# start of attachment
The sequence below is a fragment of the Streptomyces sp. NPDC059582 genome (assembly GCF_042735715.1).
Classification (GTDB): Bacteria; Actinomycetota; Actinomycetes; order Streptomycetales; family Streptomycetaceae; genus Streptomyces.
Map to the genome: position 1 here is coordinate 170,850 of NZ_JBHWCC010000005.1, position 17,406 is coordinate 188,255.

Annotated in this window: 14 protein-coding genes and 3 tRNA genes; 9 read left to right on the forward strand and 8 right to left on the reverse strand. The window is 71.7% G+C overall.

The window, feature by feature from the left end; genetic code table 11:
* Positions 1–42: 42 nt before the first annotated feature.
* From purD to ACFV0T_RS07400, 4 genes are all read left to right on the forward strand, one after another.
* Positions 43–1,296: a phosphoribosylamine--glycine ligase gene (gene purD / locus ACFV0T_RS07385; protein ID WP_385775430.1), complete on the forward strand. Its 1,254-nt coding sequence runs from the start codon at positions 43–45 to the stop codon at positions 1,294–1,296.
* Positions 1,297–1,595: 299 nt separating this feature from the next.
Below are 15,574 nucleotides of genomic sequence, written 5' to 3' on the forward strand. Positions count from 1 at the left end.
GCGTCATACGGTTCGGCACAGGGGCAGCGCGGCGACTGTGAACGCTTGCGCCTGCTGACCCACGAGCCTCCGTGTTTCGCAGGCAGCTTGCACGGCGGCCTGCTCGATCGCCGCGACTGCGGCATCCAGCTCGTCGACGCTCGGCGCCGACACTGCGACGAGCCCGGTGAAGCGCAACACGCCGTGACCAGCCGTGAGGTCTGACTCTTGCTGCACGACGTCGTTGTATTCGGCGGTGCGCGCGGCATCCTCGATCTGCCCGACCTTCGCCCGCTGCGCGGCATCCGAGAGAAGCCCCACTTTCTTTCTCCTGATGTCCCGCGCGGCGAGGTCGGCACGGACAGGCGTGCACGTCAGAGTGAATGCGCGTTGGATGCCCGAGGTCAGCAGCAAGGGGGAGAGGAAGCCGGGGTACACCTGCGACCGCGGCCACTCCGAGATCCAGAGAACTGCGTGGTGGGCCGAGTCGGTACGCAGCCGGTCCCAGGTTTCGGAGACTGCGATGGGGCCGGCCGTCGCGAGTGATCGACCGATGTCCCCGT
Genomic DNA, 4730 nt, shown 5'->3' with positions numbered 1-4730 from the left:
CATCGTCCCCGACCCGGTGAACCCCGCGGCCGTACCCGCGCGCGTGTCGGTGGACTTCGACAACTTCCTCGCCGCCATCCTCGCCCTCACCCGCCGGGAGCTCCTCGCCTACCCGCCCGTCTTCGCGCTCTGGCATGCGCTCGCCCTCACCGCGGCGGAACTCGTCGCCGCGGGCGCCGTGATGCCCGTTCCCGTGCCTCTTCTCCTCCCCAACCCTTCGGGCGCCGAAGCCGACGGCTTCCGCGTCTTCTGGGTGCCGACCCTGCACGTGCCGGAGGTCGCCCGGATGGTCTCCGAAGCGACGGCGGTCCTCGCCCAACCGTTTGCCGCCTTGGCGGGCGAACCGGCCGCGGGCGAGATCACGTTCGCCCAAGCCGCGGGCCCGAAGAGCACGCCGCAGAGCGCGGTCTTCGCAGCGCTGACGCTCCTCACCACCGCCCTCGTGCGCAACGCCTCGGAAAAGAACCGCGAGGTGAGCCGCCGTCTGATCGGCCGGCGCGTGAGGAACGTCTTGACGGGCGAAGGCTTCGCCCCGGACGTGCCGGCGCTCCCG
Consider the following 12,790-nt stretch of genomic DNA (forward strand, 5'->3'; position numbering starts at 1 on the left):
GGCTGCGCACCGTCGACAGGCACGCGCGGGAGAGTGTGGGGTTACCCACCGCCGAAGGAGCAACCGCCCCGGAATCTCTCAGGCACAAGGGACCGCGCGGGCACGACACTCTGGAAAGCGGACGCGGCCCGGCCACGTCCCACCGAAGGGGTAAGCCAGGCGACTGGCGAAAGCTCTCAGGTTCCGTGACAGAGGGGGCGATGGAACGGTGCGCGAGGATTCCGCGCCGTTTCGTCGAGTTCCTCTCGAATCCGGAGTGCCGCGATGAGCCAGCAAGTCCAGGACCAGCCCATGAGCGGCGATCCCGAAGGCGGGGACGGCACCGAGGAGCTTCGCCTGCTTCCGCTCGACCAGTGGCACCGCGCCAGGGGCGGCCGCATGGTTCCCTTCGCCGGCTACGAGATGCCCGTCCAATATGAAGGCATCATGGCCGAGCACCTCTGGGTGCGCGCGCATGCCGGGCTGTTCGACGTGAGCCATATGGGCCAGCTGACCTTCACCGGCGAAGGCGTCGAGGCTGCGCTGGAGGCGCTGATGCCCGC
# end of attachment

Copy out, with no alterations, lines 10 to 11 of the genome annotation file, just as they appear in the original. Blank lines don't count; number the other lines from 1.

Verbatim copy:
Below are 15,574 nucleotides of genomic sequence, written 5' to 3' on the forward strand. Positions count from 1 at the left end.
GCGTCATACGGTTCGGCACAGGGGCAGCGCGGCGACTGTGAACGCTTGCGCCTGCTGACCCACGAGCCTCCGTGTTTCGCAGGCAGCTTGCACGGCGGCCTGCTCGATCGCCGCGACTGCGGCATCCAGCTCGTCGACGCTCGGCGCCGACACTGCGACGAGCCCGGTGAAGCGCAACACGCCGTGACCAGCCGTGAGGTCTGACTCTTGCTGCACGACGTCGTTGTATTCGGCGGTGCGCGCGGCATCCTCGATCTGCCCGACCTTCGCCCGCTGCGCGGCATCCGAGAGAAGCCCCACTTTCTTTCTCCTGATGTCCCGCGCGGCGAGGTCGGCACGGACAGGCGTGCACGTCAGAGTGAATGCGCGTTGGATGCCCGAGGTCAGCAGCAAGGGGGAGAGGAAGCCGGGGTACACCTGCGACCGCGGCCACTCCGAGATCCAGAGAACTGCGTGGTGGGCCGAGTCGGTACGCAGCCGGTCCCAGGTTTCGGAGACTGCGATGGGGCCGGCCGTCGCGAGTGATCGACCGATGTCCCCGT